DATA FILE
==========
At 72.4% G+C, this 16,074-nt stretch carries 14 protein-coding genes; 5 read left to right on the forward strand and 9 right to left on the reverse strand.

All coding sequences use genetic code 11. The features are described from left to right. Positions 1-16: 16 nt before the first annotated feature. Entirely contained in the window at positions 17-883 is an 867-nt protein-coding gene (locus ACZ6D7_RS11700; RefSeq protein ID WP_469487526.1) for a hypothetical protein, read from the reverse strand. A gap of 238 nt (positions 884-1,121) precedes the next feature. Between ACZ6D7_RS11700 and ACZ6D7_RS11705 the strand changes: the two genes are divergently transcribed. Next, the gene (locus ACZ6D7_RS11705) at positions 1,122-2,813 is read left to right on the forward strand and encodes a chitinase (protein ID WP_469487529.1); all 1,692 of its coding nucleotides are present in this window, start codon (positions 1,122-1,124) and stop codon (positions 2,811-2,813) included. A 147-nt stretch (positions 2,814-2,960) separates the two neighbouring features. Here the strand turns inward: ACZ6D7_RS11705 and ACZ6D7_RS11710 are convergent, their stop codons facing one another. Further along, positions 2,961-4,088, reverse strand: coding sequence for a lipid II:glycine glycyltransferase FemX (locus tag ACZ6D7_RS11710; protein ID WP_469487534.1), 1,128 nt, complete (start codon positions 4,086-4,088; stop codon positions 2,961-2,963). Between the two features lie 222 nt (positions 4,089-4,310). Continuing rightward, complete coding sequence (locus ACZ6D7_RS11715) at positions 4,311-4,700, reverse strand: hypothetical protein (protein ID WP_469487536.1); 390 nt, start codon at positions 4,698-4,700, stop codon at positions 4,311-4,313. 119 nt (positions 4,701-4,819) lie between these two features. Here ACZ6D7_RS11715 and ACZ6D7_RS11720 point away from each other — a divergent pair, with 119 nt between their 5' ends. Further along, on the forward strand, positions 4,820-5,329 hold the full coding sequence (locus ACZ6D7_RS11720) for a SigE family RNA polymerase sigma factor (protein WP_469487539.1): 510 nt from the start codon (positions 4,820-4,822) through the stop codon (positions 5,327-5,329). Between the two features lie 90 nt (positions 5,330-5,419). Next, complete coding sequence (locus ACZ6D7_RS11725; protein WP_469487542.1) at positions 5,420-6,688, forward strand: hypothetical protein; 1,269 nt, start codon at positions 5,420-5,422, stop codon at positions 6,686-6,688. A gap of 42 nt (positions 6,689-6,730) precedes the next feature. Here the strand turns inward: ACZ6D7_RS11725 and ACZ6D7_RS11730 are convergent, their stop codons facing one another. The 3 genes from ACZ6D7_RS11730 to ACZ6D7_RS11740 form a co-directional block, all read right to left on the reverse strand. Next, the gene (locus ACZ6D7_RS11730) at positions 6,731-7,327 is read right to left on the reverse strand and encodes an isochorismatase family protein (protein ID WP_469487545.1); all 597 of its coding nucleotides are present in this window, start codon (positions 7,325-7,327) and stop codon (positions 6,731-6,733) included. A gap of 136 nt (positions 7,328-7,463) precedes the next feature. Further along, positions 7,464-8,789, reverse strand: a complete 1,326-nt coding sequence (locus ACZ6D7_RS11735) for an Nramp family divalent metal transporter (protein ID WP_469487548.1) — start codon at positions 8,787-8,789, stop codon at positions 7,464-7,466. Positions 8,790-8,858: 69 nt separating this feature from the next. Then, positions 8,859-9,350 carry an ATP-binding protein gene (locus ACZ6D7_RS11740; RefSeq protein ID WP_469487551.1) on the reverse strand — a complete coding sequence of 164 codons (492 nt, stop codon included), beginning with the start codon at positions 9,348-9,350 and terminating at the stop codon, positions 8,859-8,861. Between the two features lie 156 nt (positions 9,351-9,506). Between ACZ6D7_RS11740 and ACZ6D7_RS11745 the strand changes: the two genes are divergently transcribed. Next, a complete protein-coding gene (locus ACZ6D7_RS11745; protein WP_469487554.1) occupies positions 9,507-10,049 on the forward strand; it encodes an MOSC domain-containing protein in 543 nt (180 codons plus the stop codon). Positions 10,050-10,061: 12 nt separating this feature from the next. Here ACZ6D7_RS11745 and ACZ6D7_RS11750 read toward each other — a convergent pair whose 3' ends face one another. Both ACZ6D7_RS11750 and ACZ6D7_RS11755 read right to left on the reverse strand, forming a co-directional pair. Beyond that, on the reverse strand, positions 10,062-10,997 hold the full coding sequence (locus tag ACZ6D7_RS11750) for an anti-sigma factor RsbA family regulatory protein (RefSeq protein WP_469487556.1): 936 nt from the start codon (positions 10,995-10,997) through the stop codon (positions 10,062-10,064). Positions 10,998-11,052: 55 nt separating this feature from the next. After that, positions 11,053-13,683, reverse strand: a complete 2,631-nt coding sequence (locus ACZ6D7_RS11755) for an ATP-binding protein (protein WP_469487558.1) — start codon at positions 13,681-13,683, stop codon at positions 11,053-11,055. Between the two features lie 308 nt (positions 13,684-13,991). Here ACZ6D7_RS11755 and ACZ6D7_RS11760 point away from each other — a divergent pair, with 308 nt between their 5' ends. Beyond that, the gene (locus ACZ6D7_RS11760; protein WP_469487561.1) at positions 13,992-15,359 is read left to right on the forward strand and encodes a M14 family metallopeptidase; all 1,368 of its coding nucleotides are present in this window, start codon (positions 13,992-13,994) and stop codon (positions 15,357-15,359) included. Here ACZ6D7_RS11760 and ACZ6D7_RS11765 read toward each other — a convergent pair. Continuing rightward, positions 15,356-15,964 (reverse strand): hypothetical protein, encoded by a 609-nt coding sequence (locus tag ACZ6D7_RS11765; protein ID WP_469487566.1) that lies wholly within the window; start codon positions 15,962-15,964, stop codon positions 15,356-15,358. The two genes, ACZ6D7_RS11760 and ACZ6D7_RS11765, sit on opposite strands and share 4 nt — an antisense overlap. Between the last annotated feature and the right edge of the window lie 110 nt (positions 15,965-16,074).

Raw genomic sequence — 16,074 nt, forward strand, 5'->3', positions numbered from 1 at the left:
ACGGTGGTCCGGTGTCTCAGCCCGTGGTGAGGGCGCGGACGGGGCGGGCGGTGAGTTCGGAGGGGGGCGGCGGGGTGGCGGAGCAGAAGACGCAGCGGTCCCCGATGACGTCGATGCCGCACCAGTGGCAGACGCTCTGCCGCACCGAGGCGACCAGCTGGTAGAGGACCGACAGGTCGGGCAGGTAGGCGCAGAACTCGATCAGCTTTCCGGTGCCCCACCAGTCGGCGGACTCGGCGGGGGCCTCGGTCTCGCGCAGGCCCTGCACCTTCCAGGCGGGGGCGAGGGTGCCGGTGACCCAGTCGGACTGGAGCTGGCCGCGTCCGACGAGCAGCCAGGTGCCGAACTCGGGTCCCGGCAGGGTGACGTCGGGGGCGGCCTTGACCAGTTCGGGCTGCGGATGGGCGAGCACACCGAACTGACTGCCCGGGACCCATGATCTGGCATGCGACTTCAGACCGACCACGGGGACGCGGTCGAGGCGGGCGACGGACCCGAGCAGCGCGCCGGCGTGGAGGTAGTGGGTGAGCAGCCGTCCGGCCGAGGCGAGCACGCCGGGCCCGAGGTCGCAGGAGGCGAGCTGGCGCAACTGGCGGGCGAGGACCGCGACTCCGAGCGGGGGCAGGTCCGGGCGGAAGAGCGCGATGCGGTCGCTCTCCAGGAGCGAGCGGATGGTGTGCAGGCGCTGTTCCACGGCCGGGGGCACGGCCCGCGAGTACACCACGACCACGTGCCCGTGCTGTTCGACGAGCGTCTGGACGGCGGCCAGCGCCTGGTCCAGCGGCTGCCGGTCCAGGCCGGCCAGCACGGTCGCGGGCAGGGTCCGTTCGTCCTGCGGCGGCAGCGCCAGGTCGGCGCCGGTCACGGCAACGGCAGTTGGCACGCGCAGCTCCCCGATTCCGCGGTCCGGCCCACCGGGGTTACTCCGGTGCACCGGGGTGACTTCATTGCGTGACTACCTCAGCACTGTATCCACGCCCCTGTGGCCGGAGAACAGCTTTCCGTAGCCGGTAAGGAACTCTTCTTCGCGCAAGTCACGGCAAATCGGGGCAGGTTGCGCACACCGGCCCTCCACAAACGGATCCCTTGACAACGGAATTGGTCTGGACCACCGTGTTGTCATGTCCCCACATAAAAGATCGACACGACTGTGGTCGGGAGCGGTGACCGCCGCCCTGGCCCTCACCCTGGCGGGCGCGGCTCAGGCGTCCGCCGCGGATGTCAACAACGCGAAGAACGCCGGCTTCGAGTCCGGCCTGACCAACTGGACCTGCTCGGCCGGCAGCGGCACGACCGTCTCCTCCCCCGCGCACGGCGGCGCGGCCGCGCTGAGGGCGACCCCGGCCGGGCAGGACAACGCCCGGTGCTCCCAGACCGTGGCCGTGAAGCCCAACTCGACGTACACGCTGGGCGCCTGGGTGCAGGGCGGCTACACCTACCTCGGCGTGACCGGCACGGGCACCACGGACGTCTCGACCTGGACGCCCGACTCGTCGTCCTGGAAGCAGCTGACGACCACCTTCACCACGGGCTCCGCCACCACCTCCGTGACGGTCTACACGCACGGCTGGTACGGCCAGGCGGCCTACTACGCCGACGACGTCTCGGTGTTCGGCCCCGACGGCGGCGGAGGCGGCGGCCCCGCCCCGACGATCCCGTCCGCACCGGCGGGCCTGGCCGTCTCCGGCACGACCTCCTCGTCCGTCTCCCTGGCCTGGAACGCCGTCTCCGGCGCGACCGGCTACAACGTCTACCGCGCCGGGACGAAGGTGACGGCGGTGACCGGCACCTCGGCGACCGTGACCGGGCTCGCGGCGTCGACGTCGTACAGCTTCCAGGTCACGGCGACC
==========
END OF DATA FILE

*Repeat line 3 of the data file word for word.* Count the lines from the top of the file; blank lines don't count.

Raw genomic sequence — 16,074 nt, forward strand, 5'->3', positions numbered from 1 at the left: